China Snaps Up America’s Cheap Robot Labor
“Made in America” will soon grace the labels of T-shirts produced by a Chinese company in Little Rock.
By early 2018, Tianyuan Garments Co., based in the Suzhou Industrial Park in eastern China, will unveil a $20 million factory staffed by about 330 robots from Atlanta-based Softwear Automation Inc. The botmaker and garment company estimate the factory will stitch about 23 million T-shirts a year. The cost per shirt, according to Pete Santora, Softwear’s chief commercial officer: 33¢.
“Around the world, even the cheapest labor market can’t compete with us,” Tang Xinhong, the chairman of Tianyuan, told the China Daily about the factory in July. The company, one of the biggest apparel makers in China, supplies Adidas, Armani, Reebok, and other major brands.
“The Tianyuan story shows that the labor cost for each T-shirt in the Arkansas plant is unbeatable,” says Jae-Hee Chang, a researcher in advanced manufacturing at the International Labour Organization (ILO) in Geneva. The machines are part of a new generation of industrial robots that Chinese manufacturers like Tianyuan are using to overcome the constraints of higher wages and aging workers. As China’s labor force has shrunk over the past five years, employers have hiked wages more than 10 percent a year to lure better-educated, younger workers.
The garment industry has been slower to automate than others, such as automobiles and electronics. Developing a robot that can match the dexterity of a human hand to manipulate and stitch fabric is an expensive proposition, Santora says. Stitching a dress shirt with a breast pocket requires about 78 separate steps. Tricky, but such a bot is coming, says the chief executive officer of Softwear Automation, Palaniswamy Rajan: “We will roll that out within the next five years.”
It took seven years for Softwear Automation, founded in 2007 by a group of engineers from Georgia Tech, to introduce its first sewbot, which is capable of making bathmats and towels. A $1.8 million grant from the Pentagon’s Defense Advanced Research Projects Agency funded the work. The T-shirt bots will produce one piece about every 26 seconds, Santora says.
Tianyuan’s Arkansas plant will be the first apparel production line for Softwear Automation. Setting up shop closer to a product’s intended market will help Tianyuan meet demand more quickly. “Fast fashion is transforming the traditional garment supply system,” says Xu Yingxin, vice president of the China National Textile & Apparel Council in Beijing. “The change on the consumption side has led to the need to be close to consumers.”
Arkansas officials spent about a year negotiating the deal with Tianyuan, according to Mike Preston, executive director of the Arkansas Economic Development Commission. He says the company, which declined to comment for this story, liked the centrality of the location. “About one-third of U.S. residents are within a day’s drive of Arkansas,” Preston says.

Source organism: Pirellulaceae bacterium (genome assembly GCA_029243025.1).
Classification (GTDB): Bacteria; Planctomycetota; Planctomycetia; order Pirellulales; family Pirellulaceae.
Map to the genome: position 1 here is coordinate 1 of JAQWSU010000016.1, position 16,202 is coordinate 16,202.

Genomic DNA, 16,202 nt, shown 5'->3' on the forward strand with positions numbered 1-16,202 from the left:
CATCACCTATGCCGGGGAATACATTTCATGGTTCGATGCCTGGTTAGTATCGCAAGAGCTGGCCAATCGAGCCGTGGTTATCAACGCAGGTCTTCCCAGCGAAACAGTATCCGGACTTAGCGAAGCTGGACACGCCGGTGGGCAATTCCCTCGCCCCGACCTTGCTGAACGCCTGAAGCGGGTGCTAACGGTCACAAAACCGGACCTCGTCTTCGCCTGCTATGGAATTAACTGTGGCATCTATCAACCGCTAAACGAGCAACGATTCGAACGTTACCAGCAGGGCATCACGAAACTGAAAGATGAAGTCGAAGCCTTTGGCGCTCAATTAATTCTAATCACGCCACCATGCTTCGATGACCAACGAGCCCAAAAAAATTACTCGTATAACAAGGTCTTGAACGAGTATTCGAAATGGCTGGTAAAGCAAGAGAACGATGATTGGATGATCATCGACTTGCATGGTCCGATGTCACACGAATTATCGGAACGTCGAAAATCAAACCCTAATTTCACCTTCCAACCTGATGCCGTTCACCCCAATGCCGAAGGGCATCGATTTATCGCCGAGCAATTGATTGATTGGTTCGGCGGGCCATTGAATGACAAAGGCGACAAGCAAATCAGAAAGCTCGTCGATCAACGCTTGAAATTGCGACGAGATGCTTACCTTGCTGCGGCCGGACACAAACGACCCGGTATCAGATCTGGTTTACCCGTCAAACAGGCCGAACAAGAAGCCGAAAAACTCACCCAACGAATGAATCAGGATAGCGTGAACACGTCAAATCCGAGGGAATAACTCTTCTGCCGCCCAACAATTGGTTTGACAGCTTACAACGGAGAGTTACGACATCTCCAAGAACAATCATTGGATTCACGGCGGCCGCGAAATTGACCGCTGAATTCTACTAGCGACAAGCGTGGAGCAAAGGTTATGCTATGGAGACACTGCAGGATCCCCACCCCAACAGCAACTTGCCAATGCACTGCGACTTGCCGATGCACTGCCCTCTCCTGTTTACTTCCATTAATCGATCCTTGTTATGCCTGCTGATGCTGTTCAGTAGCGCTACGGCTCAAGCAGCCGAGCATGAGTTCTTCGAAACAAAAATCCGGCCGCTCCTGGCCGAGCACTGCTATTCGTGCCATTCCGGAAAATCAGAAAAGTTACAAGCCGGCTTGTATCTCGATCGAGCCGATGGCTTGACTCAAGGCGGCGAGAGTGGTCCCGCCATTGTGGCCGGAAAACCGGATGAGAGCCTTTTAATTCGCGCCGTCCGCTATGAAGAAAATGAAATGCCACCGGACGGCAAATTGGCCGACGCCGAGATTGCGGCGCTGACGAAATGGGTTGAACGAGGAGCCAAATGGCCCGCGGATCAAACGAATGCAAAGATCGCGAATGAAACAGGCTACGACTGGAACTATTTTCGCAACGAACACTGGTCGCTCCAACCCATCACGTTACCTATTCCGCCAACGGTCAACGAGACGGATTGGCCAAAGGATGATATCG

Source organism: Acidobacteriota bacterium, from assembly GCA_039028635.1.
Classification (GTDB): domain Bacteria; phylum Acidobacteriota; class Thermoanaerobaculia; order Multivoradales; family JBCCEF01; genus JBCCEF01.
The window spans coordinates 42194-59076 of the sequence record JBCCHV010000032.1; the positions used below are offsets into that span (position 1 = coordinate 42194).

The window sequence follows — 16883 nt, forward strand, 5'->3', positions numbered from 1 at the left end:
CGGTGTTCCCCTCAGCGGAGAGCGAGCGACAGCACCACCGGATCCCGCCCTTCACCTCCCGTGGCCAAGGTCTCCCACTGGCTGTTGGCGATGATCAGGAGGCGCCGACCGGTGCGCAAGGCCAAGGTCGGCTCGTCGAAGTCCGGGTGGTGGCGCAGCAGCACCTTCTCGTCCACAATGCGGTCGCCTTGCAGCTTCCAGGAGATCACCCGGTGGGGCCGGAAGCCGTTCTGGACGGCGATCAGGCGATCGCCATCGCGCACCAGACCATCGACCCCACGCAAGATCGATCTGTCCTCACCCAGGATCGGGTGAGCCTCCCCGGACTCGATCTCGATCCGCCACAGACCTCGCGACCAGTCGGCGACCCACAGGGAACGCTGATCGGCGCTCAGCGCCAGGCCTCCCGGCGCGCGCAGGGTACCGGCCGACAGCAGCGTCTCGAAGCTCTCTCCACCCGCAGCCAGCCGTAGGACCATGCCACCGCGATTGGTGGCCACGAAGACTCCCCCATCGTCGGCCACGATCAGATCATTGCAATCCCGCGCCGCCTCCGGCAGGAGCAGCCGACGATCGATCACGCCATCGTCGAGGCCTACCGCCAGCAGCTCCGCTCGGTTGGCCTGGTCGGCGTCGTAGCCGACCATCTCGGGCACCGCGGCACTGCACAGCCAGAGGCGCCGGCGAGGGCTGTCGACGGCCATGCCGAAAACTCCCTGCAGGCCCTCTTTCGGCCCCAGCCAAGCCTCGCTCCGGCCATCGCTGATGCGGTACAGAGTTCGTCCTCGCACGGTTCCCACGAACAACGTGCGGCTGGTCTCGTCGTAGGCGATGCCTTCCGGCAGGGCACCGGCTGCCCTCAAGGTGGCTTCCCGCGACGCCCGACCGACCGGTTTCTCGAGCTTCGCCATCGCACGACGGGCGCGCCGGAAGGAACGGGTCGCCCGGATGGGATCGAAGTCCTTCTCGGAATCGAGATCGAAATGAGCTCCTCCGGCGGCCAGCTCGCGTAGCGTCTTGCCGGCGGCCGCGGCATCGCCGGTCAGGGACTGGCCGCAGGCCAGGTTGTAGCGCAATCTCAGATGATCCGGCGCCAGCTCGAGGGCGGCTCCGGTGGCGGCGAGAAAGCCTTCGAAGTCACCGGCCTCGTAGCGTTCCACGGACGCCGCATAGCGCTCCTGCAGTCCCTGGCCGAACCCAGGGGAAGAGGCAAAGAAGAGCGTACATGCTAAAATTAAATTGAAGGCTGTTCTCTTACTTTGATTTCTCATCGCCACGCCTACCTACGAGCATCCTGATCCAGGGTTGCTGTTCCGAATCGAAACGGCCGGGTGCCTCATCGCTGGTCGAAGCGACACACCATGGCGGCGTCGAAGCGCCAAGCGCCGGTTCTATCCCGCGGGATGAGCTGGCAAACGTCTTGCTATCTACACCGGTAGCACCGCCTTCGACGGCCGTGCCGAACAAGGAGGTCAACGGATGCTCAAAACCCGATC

Another big draw: state and county incentives worth at least $3.2 million, according to the development commission. They include infrastructure assistance and money for training. Tianyuan also will receive as much as a 65 percent reduction on property taxes. The company will create 400 jobs in Little Rock, mostly for machine operators, Preston says.
Tianyuan isn’t the only Chinese company to operate in Arkansas. In May, Shandong Ruyi Technology Group Co., the owner of apparel brands Sandro and Maje, among others, announced plans to invest $410 million in an automated factory in Forrest City, where it will spin locally grown cotton into yarn. With America’s supply chain, infrastructure, consumer market, and skilled workforce, “the U.S. is undeniably an attractive production base if labor cost is taken out of the equation,” says the ILO’s Chang.
Still, many garment makers are reluctant to move away from China. Over the past two decades, the industry has built up an extensive supply network for yarns, dyes, fasteners, zippers, and trimmings. China is still the world’s largest exporter of garments, with an annual value of $170 billion, says Xu of the apparel council.
One T-shirt factory isn’t going to change that. But after tariffs, duties, and shipping costs are factored in, the case for shifting production to the U.S. from emerging markets is a compelling one, Santora says. Meanwhile, as robots become smarter and market access becomes more important, poorer nations that counted on manufacturing to climb out of poverty—as Japan, Korea, and China did in the decades after World War II—will have to offer more than cheap labor. Bangladesh, Cambodia, Myanmar, and other countries will need to invest in technology, education, training, and infrastructure, says David Loevinger, an analyst at TCW Group Inc. in Los Angeles and a former China specialist at the U.S. Department of the Treasury. “Some of Asia’s economic laggards will have to find a different path to prosperity,” he says. —With Yinan Zhao